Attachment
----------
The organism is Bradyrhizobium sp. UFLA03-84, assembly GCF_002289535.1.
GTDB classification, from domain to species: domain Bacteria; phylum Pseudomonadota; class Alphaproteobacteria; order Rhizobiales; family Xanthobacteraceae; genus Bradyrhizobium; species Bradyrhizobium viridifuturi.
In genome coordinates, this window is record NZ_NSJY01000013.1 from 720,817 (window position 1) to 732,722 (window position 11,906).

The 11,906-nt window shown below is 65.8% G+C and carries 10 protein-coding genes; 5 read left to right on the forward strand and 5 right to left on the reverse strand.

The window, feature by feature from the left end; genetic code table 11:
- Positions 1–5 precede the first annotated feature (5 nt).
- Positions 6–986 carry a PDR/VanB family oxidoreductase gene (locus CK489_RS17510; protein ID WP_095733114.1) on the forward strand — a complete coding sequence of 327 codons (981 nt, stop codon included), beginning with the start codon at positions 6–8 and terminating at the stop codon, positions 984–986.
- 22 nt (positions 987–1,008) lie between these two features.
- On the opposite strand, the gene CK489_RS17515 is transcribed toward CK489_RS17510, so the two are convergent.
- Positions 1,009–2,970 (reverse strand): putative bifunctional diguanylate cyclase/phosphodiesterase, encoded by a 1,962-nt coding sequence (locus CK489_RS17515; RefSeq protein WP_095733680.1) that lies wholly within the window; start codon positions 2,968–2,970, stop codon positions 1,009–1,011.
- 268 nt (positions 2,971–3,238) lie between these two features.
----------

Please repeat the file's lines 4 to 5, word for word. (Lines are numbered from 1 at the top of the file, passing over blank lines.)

The 11,906-nt window shown below is 65.8% G+C and carries 10 protein-coding genes; 5 read left to right on the forward strand and 5 right to left on the reverse strand.

The window, feature by feature from the left end; genetic code table 11: